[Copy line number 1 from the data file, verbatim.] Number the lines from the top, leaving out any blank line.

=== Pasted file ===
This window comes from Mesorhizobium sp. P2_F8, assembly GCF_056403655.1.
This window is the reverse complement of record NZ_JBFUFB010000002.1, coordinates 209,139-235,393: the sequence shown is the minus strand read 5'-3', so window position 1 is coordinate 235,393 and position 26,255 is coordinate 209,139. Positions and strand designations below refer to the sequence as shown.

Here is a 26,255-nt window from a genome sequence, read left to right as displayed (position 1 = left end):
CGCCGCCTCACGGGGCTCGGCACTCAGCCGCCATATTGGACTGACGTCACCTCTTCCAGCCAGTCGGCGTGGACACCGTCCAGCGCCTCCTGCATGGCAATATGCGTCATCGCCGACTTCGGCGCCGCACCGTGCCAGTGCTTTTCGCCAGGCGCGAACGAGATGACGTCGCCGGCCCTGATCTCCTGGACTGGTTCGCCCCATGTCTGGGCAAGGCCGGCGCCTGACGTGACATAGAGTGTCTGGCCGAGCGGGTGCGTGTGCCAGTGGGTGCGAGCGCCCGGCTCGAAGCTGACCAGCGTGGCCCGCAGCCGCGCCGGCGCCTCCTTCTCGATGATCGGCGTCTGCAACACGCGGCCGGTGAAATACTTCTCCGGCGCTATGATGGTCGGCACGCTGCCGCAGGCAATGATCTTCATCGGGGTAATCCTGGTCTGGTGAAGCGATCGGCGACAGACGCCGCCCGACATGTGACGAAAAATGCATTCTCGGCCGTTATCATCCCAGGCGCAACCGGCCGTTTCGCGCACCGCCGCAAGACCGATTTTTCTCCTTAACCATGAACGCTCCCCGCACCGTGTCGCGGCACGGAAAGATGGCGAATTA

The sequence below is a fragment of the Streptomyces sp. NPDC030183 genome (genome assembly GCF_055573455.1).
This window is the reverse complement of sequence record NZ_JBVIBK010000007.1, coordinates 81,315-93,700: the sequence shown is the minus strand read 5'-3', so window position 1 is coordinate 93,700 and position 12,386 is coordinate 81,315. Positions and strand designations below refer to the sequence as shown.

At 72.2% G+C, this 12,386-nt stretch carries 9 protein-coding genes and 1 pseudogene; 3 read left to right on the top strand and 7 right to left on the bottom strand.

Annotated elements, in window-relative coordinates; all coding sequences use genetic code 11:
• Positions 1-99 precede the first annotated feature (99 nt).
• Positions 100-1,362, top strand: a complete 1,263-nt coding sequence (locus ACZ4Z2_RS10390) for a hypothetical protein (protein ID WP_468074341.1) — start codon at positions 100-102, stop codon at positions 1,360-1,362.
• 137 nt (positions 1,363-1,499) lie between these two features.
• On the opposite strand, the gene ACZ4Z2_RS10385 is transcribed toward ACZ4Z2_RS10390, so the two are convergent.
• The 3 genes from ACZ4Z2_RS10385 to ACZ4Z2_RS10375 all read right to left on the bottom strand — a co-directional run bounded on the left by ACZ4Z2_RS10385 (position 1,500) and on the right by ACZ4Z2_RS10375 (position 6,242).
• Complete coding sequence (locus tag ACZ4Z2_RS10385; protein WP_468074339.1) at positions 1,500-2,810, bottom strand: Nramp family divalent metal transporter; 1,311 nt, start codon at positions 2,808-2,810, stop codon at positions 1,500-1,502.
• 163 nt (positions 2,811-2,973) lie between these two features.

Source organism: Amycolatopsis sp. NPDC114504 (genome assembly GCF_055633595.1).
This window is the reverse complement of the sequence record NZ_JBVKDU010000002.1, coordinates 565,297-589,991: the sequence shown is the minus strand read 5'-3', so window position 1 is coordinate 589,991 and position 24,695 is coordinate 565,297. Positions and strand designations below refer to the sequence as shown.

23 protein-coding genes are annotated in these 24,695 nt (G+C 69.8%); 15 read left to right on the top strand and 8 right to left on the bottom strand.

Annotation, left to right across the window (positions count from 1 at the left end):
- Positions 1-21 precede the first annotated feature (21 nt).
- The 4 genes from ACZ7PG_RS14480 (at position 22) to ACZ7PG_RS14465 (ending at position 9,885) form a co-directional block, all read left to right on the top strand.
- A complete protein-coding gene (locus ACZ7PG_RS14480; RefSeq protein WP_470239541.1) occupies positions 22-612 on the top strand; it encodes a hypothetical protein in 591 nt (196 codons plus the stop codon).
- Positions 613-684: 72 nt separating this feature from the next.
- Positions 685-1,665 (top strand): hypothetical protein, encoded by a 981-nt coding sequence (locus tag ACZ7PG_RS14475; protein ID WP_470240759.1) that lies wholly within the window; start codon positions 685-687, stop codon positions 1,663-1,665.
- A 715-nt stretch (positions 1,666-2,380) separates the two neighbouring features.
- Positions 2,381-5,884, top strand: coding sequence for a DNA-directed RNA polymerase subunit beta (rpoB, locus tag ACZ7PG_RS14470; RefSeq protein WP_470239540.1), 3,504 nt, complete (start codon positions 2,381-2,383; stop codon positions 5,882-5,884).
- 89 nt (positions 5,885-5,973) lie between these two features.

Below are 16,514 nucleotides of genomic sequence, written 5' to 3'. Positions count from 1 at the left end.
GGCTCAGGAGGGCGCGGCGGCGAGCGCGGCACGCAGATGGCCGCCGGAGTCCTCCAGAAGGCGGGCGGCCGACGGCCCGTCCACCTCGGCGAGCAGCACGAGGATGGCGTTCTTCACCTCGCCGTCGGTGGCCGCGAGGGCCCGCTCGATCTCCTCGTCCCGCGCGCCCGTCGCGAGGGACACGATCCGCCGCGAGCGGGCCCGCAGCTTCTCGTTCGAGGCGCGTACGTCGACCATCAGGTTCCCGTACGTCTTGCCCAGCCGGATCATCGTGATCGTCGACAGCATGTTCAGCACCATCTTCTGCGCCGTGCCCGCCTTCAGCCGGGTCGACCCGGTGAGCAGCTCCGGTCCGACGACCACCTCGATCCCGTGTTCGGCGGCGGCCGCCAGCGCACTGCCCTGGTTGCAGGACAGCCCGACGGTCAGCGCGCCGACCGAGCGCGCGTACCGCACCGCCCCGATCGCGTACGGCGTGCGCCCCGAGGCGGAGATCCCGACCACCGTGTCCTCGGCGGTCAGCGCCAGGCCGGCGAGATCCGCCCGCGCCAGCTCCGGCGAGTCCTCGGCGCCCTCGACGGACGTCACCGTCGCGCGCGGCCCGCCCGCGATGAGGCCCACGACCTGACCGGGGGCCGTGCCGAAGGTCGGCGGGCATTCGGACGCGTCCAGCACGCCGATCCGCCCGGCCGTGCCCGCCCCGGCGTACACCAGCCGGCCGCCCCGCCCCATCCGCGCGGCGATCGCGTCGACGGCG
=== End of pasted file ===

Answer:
This window comes from Mesorhizobium sp. P2_F8, assembly GCF_056403655.1.